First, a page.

Mid-Morning May Be Best Time for Workday Break

This article originally appeared here.
Share this content:
Mid-Morning May Be Best Time for Workday Break
Mid-Morning May Be Best Time for Workday Break

FRIDAY, Sept. 18, 2015 (HealthDay News) -- Choosing preferred activities for a work break and taking a break earlier in the shift are linked to more resource recovery after a break, according to a study published online Aug. 10 in the Journal of Applied Psychology.

Emily M. Hunter, Ph.D., and Cindy Wu, Ph.D., from Baylor University in Waco, Texas, examined the characteristics of employee workday breaks with 95 employees across five workdays. They further investigated resources as a mediator between break characteristics and well-being.

The researchers found that there was more resource recovery after the break for break activities that were preferred and earlier in the work shift, based on multilevel analysis. Resources were found to mediate the influence of preferred break activities and time of break on health symptoms. Recovery of resources was found to benefit person-level outcomes (emotional exhaustion, job satisfaction, and organizational citizenship behavior). There was an interaction between break length and number of breaks per day, with longer breaks and frequent short breaks correlating with more resources than infrequent short breaks.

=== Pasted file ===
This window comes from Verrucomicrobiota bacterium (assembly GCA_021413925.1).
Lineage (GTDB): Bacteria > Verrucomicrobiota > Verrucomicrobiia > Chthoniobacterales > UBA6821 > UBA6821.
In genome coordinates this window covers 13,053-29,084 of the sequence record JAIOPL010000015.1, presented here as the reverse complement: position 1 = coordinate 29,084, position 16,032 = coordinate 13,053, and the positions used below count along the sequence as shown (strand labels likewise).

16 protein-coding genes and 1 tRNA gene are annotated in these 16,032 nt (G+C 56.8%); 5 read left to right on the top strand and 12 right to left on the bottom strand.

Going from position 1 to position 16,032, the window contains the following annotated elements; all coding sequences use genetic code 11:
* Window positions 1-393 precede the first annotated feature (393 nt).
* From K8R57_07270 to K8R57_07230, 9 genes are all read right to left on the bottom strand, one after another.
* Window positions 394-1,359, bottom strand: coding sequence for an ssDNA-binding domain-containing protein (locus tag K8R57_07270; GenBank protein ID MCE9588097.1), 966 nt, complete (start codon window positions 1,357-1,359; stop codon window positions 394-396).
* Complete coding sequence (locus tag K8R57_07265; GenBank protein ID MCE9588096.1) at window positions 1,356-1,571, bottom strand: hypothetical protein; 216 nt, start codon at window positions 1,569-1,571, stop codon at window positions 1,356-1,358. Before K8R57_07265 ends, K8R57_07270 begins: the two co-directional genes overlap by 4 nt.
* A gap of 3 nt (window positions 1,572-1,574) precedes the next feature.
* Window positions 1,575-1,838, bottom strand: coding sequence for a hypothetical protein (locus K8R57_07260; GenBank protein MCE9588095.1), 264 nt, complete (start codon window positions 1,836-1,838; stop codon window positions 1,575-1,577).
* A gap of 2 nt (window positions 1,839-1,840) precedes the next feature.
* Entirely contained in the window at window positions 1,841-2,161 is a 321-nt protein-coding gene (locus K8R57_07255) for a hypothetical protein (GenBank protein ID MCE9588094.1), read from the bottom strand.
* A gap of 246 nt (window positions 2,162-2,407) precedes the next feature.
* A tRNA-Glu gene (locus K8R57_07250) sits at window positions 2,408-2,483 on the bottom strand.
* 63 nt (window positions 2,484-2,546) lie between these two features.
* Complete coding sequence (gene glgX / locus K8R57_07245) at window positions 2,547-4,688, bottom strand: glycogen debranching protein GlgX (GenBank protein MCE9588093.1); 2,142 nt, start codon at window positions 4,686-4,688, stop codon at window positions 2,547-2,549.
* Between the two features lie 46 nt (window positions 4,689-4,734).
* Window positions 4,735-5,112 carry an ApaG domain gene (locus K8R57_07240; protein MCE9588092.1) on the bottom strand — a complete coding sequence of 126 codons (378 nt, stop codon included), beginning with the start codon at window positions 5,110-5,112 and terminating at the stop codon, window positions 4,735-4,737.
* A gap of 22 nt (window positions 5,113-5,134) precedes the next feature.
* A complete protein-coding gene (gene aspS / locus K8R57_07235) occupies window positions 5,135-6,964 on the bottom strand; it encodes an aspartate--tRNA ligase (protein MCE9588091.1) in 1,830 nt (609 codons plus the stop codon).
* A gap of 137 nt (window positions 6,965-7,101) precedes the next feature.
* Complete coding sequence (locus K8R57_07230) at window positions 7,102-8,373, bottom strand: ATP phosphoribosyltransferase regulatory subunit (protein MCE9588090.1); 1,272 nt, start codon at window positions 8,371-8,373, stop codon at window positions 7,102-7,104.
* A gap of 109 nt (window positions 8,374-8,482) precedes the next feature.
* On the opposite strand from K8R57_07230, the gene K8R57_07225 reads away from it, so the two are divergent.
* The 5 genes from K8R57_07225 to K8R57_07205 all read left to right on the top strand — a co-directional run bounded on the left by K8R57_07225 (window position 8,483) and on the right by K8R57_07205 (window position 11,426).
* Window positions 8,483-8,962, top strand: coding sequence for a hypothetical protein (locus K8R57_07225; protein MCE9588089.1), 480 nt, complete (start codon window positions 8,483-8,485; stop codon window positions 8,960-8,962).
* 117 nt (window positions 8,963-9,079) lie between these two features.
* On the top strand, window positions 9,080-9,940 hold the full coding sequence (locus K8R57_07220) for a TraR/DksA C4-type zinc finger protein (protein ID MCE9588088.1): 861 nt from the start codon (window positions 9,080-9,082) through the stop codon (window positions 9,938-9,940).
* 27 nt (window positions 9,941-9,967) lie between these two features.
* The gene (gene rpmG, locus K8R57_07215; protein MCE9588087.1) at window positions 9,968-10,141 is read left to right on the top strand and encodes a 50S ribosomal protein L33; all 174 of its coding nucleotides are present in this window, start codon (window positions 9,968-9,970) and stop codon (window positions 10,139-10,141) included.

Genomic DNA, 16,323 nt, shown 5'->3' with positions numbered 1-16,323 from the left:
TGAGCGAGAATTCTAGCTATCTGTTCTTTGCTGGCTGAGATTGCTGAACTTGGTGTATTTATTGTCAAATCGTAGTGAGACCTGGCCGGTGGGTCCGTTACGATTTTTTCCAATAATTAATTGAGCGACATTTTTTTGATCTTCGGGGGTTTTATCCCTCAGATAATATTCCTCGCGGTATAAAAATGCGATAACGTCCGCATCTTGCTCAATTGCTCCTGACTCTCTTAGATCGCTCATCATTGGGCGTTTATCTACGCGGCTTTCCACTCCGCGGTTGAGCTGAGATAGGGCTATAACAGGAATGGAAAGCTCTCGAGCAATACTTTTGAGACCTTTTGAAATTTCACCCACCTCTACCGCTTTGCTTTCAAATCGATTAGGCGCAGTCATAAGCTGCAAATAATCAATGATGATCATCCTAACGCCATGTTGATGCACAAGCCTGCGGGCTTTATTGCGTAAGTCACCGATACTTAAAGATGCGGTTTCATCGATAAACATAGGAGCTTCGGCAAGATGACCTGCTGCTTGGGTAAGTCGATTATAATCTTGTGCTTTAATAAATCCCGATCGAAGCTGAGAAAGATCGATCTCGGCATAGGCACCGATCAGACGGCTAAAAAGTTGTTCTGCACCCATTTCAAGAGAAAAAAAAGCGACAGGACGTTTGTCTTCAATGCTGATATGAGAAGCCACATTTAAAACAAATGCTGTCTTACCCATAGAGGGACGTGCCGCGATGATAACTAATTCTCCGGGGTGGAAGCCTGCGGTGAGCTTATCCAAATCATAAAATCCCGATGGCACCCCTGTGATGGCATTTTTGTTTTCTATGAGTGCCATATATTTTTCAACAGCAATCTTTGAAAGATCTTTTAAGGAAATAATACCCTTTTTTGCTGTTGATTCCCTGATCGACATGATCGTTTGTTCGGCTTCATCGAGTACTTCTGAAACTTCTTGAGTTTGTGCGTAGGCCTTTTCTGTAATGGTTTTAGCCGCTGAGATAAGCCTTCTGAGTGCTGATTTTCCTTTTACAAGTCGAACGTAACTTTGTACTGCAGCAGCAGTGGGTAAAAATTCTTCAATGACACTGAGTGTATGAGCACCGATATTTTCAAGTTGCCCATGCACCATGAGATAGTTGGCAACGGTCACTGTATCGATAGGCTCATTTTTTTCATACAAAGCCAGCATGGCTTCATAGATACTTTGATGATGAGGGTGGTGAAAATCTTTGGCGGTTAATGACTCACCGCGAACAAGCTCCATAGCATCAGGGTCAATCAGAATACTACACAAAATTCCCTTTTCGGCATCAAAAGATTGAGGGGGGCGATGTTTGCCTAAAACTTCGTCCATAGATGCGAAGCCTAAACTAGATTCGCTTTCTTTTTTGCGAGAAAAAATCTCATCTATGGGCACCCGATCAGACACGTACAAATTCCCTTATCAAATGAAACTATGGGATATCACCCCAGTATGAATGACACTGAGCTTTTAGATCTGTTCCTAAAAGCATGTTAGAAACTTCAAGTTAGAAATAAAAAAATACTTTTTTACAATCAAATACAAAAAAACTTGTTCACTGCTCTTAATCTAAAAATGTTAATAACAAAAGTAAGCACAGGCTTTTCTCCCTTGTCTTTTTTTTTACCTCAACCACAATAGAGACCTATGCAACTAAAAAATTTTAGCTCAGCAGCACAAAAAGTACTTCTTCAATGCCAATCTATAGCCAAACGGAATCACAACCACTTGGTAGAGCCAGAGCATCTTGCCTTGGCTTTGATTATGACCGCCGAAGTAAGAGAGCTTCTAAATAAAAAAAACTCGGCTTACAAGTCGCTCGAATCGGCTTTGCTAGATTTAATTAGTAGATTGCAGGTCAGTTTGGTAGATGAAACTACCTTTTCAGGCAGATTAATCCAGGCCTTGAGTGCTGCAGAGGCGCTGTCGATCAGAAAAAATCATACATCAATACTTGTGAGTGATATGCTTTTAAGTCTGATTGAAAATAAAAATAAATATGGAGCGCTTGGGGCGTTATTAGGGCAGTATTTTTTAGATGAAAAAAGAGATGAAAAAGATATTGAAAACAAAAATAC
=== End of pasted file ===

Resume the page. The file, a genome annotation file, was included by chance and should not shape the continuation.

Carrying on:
"Our results suggest that computer workers can reap the most benefits from their workday breaks if they engage in break activities that they prefer and if they pay attention to the timing of their breaks," the authors write. "We also found preliminary evidence that break length and number of breaks per day together are important for recovering resources."

Abstract
Full Text (subscription or payment may be required)

Share this content:

is free, fast, and customized just for you!

Already a member?

Sign In Now »

Drug Lookup

Browse drugs by: BrandGenericDisease

Trending Activities

All Professions



Sign up for myCME e-newsletters


More in Home

CDC: No Change in Level of Uninsured in U.S. in 2017

CDC: No Change in Level of Uninsured in ...

Five percent of children uninsured in 2017, 41.3 and 55.0 percent had public and private coverage

Age-Related Racial Disparity Examined in Childhood Suicide

Age-Related Racial Disparity Examined in Childhood Suicide

Significantly higher incidence of suicide for black children aged 5 to 12; lower rate for black teens

Moral Distress for Docs Providing Emergency-Only Hemodialysis

Moral Distress for Docs Providing Emergency-Only Hemodialysis

Docs describe burnout and emotional exhaustion; moral distress at seeing suffering and injustice

is free, fast, and customized just for you!

Already a member?

Sign In Now »